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The views expressed in our content reflect individual perspectives and do not represent the official views of the Baha'i Faith.
How do I become Baha’i?

Truth, Propaganda, and Shaping the Dialogue

Maya Bohnhoff | Jun 26, 2016

PART 5 IN SERIES Terms of Faith

The views expressed in our content reflect individual perspectives and do not represent the official views of the Baha'i Faith.

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Maya Bohnhoff | Jun 26, 2016

PART 5 IN SERIES Terms of Faith

The views expressed in our content reflect individual perspectives and do not represent the official views of the Baha'i Faith.

…consort with the followers of all religions in a spirit of friendliness and fellowship, to proclaim that which the Speaker on Sinai hath set forth and to observe fairness in all matters. They that are endued with sincerity and faithfulness should associate with all the peoples and kindreds of the earth with joy and radiance, inasmuch as consorting with people hath promoted and will continue to promote unity and concord, which in turn are conducive to the maintenance of order in the world and to the regeneration of nations. Blessed are such as hold fast to the cord of kindliness and tender mercy and are free from animosity and hatred. – Baha’u’llah, Tablets of Baha’u’llah, pp. 35-36.

The purpose of language is to communicate. It can be used to educate and inform, or to obscure and confuse—to build bridges or to drive wedges. Earlier in this series, I wrote about writers who have divisive agendas. Because of the nature of Baha’u’llah’s teachings and the religious culture they inspire, the Baha’i agenda tends toward using language to build bridges between people. But that’s not true of everyone—especially those who attack other religious beliefs.

Some Christian apologists use language to create barriers, simply because their cultural imperative is toward separation and distinction from other faiths rather than unity with them. They divide humanity into the “saved” and the “unsaved,” and try to make them distinguishable from each other. I’m ashamed to admit that I used to say, “I don’t believe in religion. I’m a Christian.” In my naïve view at the time, religion was man-made; only the Christian faith was from God and hence, a real faith. In this realm, language becomes a tool of division, exclusion and disunity.

Let’s take a look at some of the tools used to shape the reader’s or listener’s thoughts and understandings about a subject. The first one that comes to mind is…


You often see this tactic in TV legal dramas. An attorney knows the judge will have a particular question stricken from the record, but he asks it anyway, because he also knows that the jury cannot “unhear” it.


In philosophical discourse, or in a discussion about religious beliefs, the writer or speaker makes a statement, then retracts it in some way, perhaps by stating that it cannot be proved, or that he has no evidence for it, or that he’s just hypothesizing, but that he’s certain to one degree or another of the truth of the statement. So, the statement is essentially retracted, but once the listener or reader has taken it in, it cannot be unread or unheard. You’ll often see this tactic used in anti-religious rhetoric.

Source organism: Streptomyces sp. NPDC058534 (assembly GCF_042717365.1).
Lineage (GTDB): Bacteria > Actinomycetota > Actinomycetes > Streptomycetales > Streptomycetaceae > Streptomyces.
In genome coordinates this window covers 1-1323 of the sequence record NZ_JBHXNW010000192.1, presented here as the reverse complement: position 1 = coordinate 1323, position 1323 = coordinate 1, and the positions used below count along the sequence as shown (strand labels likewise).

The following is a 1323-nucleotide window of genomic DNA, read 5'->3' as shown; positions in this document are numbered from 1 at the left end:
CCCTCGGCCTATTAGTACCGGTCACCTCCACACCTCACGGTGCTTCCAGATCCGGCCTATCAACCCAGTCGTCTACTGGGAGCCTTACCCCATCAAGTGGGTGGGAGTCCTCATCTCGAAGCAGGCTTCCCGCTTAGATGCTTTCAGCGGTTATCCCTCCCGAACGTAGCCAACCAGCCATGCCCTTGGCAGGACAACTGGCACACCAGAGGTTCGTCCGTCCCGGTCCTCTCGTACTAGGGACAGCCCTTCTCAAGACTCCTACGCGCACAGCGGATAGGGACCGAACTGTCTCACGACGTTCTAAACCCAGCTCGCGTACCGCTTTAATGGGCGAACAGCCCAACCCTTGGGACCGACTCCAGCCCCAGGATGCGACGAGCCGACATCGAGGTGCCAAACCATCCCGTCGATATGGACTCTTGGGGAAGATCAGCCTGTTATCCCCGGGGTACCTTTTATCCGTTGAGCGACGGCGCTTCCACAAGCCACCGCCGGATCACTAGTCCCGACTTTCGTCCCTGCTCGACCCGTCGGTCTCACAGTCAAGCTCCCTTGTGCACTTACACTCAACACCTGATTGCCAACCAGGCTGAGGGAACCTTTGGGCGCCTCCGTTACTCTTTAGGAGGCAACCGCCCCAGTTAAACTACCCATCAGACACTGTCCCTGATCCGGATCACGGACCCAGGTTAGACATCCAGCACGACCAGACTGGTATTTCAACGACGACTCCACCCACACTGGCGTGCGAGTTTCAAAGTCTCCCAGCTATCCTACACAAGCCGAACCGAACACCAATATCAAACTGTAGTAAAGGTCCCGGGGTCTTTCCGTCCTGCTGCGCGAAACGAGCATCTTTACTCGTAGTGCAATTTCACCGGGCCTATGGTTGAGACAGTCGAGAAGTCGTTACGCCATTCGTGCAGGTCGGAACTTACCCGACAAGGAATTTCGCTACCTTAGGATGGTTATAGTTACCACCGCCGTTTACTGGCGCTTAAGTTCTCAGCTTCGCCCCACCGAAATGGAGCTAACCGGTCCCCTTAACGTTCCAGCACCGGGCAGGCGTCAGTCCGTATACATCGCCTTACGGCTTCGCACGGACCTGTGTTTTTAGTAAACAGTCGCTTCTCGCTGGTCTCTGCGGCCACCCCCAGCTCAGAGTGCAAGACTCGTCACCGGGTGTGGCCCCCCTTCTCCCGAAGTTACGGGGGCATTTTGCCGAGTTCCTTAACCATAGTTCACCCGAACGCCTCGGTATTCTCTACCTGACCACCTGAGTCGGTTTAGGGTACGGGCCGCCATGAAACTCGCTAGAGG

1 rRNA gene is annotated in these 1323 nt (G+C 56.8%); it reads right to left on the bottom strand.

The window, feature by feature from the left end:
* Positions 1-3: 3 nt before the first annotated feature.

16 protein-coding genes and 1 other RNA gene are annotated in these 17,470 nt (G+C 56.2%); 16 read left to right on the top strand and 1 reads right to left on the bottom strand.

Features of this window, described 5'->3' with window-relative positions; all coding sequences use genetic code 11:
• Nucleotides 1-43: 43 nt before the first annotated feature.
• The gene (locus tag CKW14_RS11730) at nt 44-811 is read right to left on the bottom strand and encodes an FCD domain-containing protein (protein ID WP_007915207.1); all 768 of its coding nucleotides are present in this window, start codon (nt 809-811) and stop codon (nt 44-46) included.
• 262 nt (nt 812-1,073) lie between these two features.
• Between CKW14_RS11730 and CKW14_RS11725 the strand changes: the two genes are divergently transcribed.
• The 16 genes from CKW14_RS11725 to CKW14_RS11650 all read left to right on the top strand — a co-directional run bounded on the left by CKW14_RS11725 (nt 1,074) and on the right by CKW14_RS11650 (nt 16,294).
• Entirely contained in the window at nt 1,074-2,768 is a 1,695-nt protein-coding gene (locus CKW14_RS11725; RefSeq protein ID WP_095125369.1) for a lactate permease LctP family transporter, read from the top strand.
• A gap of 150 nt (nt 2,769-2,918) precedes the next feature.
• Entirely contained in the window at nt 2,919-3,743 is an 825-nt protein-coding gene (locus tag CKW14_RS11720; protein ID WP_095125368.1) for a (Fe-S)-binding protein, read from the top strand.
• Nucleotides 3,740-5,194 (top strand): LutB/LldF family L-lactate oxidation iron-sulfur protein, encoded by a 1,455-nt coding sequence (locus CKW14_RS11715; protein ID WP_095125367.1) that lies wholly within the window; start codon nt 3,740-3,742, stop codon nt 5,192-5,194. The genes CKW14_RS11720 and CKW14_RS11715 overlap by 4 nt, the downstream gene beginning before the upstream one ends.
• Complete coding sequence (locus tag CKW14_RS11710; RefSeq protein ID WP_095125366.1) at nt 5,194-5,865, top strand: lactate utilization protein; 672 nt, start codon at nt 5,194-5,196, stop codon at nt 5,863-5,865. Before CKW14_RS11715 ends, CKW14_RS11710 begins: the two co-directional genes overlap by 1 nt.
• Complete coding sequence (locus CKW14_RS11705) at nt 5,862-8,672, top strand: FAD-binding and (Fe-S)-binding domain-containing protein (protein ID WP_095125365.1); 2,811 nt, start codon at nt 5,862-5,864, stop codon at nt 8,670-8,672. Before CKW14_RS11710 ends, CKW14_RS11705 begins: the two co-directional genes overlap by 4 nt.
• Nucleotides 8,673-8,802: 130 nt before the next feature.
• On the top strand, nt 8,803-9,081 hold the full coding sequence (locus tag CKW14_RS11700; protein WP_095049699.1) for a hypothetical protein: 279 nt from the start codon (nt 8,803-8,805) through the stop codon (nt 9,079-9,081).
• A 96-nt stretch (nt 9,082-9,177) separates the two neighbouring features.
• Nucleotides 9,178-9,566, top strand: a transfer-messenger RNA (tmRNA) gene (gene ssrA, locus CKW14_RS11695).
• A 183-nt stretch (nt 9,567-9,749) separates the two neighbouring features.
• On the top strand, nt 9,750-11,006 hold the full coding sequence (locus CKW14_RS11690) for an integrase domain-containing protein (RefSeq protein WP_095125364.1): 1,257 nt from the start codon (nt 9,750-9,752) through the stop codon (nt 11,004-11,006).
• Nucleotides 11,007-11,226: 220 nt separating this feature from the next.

For example, the Lutheran Reverend JK van Baalen, in his 1938 book Chaos of the Cults, states that a Baha’i who leaves the faith (usually a woman, since this is a “ladies’ cult,” according to the author) “has good reason to hide as far as possible out of reach from the leaders of this loving cult. The last statement can, in the nature of the case, not be backed up by references; but the author vouches for its truth.” (p. 89)

This is masterfully done—if you like propaganda. The reader is not likely to remember that Mr. van Baalen said he had no references to show in evidence of his assertion, but they will remember that ex-Baha’is have some unstated reason to hide—an absurd claim, but one that does two things simultaneously. It uses an unfounded fear tactic, and then the fear tactic camouflages the author’s claim that the Baha’i Faith is some kind of cult.

There’s a very good reason Mr. van Baalen cannot back up his statements with actual references—they refute his assertions. They’re simply untrue, and in the way of most propaganda, they play on the emotions rather than relying on actual verifiable facts.

The Baha’i teachings ask us to do exactly the opposite:

Consort with all men, O people of Baha, in a spirit of friendliness and fellowship. If ye be aware of a certain truth, if ye possess a jewel, of which others are deprived, share it with them in a language of utmost kindliness and good-will. If it be accepted, if it fulfill its purpose, your object is attained. If any one should refuse it, leave him unto himself, and beseech God to guide him. Beware lest ye deal unkindly with him. A kindly tongue is the lodestone of the hearts of men. It is the bread of the spirit, it clotheth the words with meaning… – Baha’u’llah, Gleanings from the Writings of Baha’u’llah, p. 289.

Next time, I’d like to talk about colorful language.

Next: Adding Color: Every Word Endowed with a Spirit